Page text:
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George Lakoff

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On Environmental Communication

Posted: 09/28/10 02:26 AM ET

Today, September 28, 2010, EcoAmerica is hosting an important environmental conference, America The Best, in Washington, DC, for a small group of specialists in environmental communication to see what ideas emerge. Because of the number of distinguished participants, I compressed my ideas to just a few pages. I have written about these issues at length in the journal Environmental Communication, No. 1, 2010, but since a condensed version has a chance of actually being read, I thought I would send it out beyond the conference participants to see if it can get some discussion started on a national level.

An understanding of communication is necessary, as the communication failures of the Obama administration have made clear. The environmental movement as a whole shares such failures, which is why the conference is being held. The importance of communication in politics has not been recognized sufficiently by environmentalists, and by progressives in general.

When a huge number of Americans hear mainly from anti-environmental conservatives all day every day, they put pressure on their representatives in Congress. That affects voting on legislation. It is getting late to act on global warming. If the Republicans take over Congress it may be too late. The fate of the planet hangs in the balance. Here are a few pages to begin a conversation that should be engaged immediately.

These notes are about ideas that have to change in the wider public and how to change them. They are not about short-term slogans.


Notes on Environmental Communication

Some Brain Basics

We think with our brains. We think using conceptual systems that are physical. They use brain circuitry, structured to characterize frames and metaphors. All language is made meaningful by activating these frame-circuits.

Activation of a frame-circuit makes its synapses stronger. Just listening to or using language that activates a frame-circuit strengthens that frame-circuit.

Negating a frame activates that frame. Using conservative language to argue against conservatives just reinforces conservative framings. Environmental language must avoid activating anti-environmental frames and anti-environmental language.

For example, defending science activates the idea the science needs defending and so is questionable. Go on offense, not on defense.

All Politics is Moral: The system of concepts used in political discourse is grounded in conceptions of what is moral. Every political leader claims he or she is doing what is right, not what is wrong. But Conservative and Progressive moral systems differ profoundly (see The Political Mind and Moral Politics). Parts of the conservative moral system contradict environmental values -- Man over Nature, Laissez-faire markets, personal not social responsibility, etc. Environmental values derive from a moral system centered on empathy and social responsibility.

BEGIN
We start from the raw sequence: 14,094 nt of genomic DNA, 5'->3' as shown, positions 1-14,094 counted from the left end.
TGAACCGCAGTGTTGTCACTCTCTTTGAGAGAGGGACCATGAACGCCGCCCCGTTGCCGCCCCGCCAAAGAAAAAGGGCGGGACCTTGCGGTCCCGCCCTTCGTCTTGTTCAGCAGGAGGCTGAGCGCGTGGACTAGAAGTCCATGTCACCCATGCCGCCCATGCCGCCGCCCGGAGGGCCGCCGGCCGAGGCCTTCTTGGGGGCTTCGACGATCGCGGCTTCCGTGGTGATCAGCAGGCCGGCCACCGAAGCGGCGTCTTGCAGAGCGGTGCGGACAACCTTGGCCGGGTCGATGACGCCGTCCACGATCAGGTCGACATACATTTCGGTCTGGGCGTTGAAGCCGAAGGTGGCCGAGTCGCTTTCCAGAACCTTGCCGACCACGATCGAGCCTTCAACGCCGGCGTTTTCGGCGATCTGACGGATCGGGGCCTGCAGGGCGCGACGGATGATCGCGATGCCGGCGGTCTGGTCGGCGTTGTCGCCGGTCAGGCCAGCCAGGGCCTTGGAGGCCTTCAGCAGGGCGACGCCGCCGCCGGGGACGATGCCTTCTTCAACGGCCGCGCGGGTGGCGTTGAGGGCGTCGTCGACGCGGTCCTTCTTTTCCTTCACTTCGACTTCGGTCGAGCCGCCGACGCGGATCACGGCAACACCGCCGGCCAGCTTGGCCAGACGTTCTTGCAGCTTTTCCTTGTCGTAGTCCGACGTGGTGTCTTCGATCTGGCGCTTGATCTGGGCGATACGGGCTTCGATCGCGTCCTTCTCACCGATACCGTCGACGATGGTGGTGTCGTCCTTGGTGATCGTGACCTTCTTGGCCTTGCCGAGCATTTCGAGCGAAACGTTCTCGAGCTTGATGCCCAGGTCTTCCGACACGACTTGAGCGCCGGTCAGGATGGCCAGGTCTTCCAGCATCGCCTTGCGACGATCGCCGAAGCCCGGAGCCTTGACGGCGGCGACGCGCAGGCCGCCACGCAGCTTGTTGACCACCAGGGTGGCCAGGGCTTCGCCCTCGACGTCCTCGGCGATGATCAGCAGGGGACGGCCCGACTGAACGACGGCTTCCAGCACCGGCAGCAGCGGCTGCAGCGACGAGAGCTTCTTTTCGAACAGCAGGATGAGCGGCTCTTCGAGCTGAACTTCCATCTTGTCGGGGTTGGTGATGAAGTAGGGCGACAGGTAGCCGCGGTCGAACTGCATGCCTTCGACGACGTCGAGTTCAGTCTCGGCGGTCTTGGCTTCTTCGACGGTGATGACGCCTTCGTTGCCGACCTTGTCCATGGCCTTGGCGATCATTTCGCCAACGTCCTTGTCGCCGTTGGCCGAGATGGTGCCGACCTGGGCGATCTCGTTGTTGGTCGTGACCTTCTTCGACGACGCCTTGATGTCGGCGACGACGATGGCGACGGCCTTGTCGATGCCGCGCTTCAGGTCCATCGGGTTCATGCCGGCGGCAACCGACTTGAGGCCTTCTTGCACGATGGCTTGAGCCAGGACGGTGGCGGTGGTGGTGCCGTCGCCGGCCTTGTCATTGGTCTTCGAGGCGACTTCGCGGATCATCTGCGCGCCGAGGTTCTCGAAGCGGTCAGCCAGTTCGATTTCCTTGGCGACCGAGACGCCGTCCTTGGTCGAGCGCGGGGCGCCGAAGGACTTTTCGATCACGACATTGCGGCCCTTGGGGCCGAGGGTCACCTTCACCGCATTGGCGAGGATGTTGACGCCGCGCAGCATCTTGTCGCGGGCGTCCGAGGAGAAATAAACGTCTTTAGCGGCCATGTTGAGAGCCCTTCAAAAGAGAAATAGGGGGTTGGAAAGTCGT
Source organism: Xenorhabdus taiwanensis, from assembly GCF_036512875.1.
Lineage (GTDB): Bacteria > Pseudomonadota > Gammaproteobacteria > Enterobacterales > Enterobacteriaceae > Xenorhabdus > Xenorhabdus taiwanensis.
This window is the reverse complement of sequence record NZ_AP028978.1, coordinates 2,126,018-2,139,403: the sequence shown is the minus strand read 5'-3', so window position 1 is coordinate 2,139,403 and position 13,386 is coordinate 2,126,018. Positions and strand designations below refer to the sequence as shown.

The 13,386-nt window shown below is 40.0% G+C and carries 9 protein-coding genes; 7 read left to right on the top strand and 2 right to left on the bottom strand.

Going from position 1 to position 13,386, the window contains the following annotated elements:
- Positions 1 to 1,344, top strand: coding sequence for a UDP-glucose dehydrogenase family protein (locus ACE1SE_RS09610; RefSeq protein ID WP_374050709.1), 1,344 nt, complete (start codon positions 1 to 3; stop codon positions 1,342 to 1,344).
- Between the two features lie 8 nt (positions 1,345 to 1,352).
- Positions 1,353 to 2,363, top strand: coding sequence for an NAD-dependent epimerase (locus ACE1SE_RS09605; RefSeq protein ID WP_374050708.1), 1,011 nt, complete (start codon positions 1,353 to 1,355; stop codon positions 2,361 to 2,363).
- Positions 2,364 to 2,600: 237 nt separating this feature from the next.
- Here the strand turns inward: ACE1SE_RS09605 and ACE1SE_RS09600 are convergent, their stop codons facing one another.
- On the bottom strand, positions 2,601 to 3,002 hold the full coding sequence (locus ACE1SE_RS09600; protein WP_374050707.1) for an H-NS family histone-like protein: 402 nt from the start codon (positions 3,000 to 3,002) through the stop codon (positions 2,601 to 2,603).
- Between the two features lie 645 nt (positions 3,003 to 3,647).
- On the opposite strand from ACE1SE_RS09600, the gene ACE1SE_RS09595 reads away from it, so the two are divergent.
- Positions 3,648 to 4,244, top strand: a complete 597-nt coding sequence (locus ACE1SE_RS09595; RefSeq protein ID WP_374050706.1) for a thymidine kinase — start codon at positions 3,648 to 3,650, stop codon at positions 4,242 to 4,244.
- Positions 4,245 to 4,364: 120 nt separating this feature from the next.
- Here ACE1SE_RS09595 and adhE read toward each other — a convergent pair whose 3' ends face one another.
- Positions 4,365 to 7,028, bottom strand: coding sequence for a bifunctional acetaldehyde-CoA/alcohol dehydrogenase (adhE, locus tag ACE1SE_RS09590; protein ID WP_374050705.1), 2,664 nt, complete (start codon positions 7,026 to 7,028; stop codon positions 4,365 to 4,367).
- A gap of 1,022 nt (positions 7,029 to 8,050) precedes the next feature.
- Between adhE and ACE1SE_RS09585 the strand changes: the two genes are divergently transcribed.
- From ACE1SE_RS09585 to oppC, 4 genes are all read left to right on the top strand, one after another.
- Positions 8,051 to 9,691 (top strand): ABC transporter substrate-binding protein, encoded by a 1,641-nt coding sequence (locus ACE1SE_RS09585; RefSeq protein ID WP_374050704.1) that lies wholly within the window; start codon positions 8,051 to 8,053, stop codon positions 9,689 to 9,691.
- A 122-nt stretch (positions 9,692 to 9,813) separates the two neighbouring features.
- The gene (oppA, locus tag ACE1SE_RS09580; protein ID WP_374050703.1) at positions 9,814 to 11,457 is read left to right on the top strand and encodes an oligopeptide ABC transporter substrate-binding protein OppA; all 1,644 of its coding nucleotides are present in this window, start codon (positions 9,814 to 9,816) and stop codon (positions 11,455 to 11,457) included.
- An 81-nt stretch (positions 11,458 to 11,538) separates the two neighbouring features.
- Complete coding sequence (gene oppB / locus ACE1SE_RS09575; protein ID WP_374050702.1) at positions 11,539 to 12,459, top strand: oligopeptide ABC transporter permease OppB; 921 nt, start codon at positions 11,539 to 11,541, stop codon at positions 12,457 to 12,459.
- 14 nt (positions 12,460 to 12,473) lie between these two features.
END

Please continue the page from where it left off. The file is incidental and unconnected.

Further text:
Biconceptualism: Many, if not most, people have two contradictory moral systems, applied to different issues. They may be progressive on some issues, conservative on others. The brain makes this possible via mutual inhibition -- activating a moral system strengthens it and inhibits, and hence weakens, the other.

This means that one should talk using the positive language of an environmental (and hence progressive) moral system, and avoid the language of the anti-environmental (radically conservative) moral system.

Political bi-conceptuals include something like 15 to 20 percent of the voting population. It is crucial to think of them all the time.

Moral Versus Merely Factual Arguments: Facts matter. But for their importance to be communicated at all, they must be framed in moral terms. Facts by themselves are not meaningful to most people. Just arguing the science of global warming is not effective. If done defensively, it can be self-defeating.

The Conservative Communication System: Over the past 40 years, conservatives have built an effective communications system better than anything progressives have. It consists of a prior understanding of the conservative moral system, dozens of think tanks working from that system, talented framing professionals, training institutes that train tens of thousands of conservatives a year to think and talk from a radical conservative perspective, a system of trained spokespeople, and booking agencies to book their spokespeople on radio, TV, and in venues like civic groups, colleges, corporations, etc., and more recently, a blogging community. The result is that, throughout the country, millions of people hear consistent messages day after day. The environmental community has not built such an effective system, and does not have the long-term framing needed to go with it. Just running ads doesn't compete with an effective communication system!

Language Changes Brains

Language is crucial, because language activates frame-circuits and hence can change brains. Most brain change is slow, long-term, and requires constant repetition. Some brain change is fast -- mostly in the case of trauma. The recent environmental disasters have been opportunities for fast brain change. The environmental community was not able to take advantage of those opportunities.

Long-term versus Short-term Messaging: The conservative message system has been activating the conservative moral system in the brains of listeners for over 30 years. Their anti-environmental messages have been affecting brains for a very long time, and in recent years their messaging has been very effective.

Such long-term, morally-based, anti-environmental messaging cannot be countered effectively by short-term messages and mere ads.

Disaster Messaging: When environmental messaging has failed and faces a communication disaster like the present one, the response has been "disaster messaging" -- an ad campaign to "get the facts out there" and be bipartisan. This fails because (1) without the moral language and ideas behind them, the facts by themselves don't register, and (2) attempts to be bipartisan do not activate the environmental moral system in bi-conceptual brains, and may even hurt if the messages use conservative language.

Why Conservatives Message Better: In business school, they studied marketing, and marketing professors study cognitive science to learn how the mind really works. Progressives tend to study political science, law, economics, and public policy, which assume Enlightenment Reason, which is not how the brain really works. Those fields get reason wrong and thus give conservatives a big advantage.